Next question: What does choosing one's preferences look like?

Surely, if I select my preferences it can only mean I have a prior set of preferences that guide me or...(vide infra).

But that means to be free I must decide on these prior preferences...so on and so forth (ad infinitum).

The only way out of this infinite regress is to pick my preferences (what I like/dislike) at random.

A dilemma presents itself: infinite regress OR randomness!
We have preferences because we can. This simply solidifies our individuality.

Adding on, what if we don't choose our preferences? That does not have to mean our preferences are dependent on the reality around us. Perhaps, we simply are our preferences that we provide with an act of existence. Perhaps not. Again, the line can be blurry depending on how you look at the relationship between the self and reality.

My general opinion is that we don’t choose preferences. We define and encompass, through existing. It is in our definition.

Then, who or what defines our preferences and our “definition”? Ourselves, or reality? Can one distinguish them?


If you're curious, my own personal opinion on the matter can be found in my previous reply in this thread.
The philosophers have only interpreted the world, in various ways. The point, however, is to change it.
anonymous66
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Re: Free will, Do we have it?

Post by anonymous66 »

I don't think it's controversial to say that most people believe we either have free will or we don't have free will. The author obviously believes that he has found another way to think about the issue. From the back cover "In this book, I present a third option, one that has never been presented before." I haven't finished the book, so I don't know if he has or can pull it off.
Good_Egg
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Re: Free will, Do we have it?

Post by Good_Egg »

AgentSmith wrote: February 5th, 2022, 8:33 am One person I met a long time ago said the following:

I choose (important for free will) according to my preferences. That's that.

If I were truly free, I should also choose my preferences. Makes sense.

Next question: What does choosing one's preferences look like?
There's a potential ambiguity in what we mean by preferences.

In one sense, our preferences are us defining ourselves by our past choices. If you've seen me many times drinking coffee, in social situations where I could have chosen tea, you'd be justified in concluding that I prefer coffee.

And if our host offers us a drink, that preference for coffee is something that the moment of choice inherits from the past. And of course we cannot choose our past; all choice takes place in the present moment.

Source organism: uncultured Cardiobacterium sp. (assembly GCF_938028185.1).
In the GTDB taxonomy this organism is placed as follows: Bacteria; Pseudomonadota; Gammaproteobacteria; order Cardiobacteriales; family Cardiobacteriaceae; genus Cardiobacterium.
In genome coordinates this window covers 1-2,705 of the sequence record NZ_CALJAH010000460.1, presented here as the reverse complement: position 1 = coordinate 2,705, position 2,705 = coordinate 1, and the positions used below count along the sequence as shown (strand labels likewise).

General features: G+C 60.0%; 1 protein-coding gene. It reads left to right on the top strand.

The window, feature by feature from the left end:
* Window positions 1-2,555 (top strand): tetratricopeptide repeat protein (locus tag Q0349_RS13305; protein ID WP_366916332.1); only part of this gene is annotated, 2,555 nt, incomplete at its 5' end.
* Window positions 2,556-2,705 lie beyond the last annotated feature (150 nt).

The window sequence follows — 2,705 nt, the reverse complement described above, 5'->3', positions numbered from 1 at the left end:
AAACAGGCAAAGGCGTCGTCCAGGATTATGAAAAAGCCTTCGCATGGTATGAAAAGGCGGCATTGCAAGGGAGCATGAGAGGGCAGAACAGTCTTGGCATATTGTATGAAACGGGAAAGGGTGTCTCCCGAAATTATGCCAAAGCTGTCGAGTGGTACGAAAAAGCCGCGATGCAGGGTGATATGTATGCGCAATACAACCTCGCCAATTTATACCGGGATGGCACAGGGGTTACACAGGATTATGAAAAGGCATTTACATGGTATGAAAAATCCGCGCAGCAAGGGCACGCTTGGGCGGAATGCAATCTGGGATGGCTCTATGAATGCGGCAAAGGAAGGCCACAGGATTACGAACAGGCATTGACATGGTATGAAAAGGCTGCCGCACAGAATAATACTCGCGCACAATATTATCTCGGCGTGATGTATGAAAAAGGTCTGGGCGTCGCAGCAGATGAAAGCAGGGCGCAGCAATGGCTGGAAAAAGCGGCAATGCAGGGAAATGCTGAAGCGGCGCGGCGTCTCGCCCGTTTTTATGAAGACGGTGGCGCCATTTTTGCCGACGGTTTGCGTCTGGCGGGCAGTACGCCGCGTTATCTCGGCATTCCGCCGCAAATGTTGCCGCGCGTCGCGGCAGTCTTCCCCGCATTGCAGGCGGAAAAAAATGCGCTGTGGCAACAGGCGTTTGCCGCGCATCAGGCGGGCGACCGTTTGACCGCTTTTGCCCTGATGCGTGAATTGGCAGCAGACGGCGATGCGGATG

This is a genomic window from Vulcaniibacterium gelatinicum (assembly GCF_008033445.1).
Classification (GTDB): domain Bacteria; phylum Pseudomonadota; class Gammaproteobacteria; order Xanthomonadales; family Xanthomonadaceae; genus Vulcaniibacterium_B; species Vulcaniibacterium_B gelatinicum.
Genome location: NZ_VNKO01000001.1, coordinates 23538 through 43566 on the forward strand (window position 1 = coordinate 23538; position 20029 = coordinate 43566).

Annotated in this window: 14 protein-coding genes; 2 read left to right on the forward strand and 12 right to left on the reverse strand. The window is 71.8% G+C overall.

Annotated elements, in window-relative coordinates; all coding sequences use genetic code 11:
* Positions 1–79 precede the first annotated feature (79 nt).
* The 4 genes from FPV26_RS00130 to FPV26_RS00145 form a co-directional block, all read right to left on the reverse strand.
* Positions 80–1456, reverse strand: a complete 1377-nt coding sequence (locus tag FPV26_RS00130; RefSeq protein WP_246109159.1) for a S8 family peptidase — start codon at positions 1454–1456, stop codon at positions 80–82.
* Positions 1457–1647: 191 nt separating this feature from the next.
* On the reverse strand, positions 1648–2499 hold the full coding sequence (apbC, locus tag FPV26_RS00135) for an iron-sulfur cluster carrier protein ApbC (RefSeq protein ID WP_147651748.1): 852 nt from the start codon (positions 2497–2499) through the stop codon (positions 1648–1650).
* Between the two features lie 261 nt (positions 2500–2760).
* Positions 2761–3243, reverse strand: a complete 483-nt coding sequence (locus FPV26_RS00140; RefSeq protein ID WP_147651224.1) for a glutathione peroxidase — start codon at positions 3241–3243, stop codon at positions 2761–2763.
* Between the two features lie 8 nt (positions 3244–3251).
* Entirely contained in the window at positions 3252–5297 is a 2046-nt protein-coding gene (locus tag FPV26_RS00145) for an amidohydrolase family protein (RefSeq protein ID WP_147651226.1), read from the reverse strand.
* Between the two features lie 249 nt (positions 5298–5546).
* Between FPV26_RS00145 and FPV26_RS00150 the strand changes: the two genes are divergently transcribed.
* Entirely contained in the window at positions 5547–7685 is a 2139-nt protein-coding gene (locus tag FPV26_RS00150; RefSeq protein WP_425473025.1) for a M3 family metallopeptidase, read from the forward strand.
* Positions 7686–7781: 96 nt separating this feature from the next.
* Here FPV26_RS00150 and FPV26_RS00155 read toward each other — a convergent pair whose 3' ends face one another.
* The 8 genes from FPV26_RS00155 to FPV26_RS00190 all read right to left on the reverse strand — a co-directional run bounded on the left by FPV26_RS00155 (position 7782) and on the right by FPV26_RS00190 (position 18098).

I assert that I have freewill. In that moment of choice, I could choose tea if I have a reason to do so, a reason that in the heat of the moment outweighs in my mind my underlying preference for coffee.

Now you could say that if I do that then I am acting on a situation-specific preference for tea. But that's using the word preference as just another way of describing the choice process. Any choice can in that sense be described as a preference - to prefer A to B is for A to outweigh B in your choice process. And in that sense, "choosing one's preferences" is meaningless.

So no you can't (in either sense) choose your preferences, but that's not a restriction on your freedom to choose what you will in the present moment.
"For the wrath of man worketh not the righteousness of God" - James 1:20
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Leontiskos
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Re: Free will, Do we have it?

Post by Leontiskos »

Good_Egg wrote: February 8th, 2022, 11:10 amSo no you can't (in either sense) choose your preferences, but that's not a restriction on your freedom to choose what you will in the present moment.
Good_Egg wrote: February 8th, 2022, 11:10 amIn one sense, our preferences are us defining ourselves by our past choices. If you've seen me many times drinking coffee, in social situations where I could have chosen tea, you'd be justified in concluding that I prefer coffee.

And if our host offers us a drink, that preference for coffee is something that the moment of choice inherits from the past. And of course we cannot choose our past; all choice takes place in the present moment.
It seems to me that on your view we have chosen our past and our preferences.

You say our preferences are a consequence of our past choices, and those past choices were freely chosen in a (bygone) present moment. This would mean that we choose our future preferences at the same time we make a choice in the present, and we chose our current preferences when we made our past choices.
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Good_Egg
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Re: Free will, Do we have it?

Post by Good_Egg »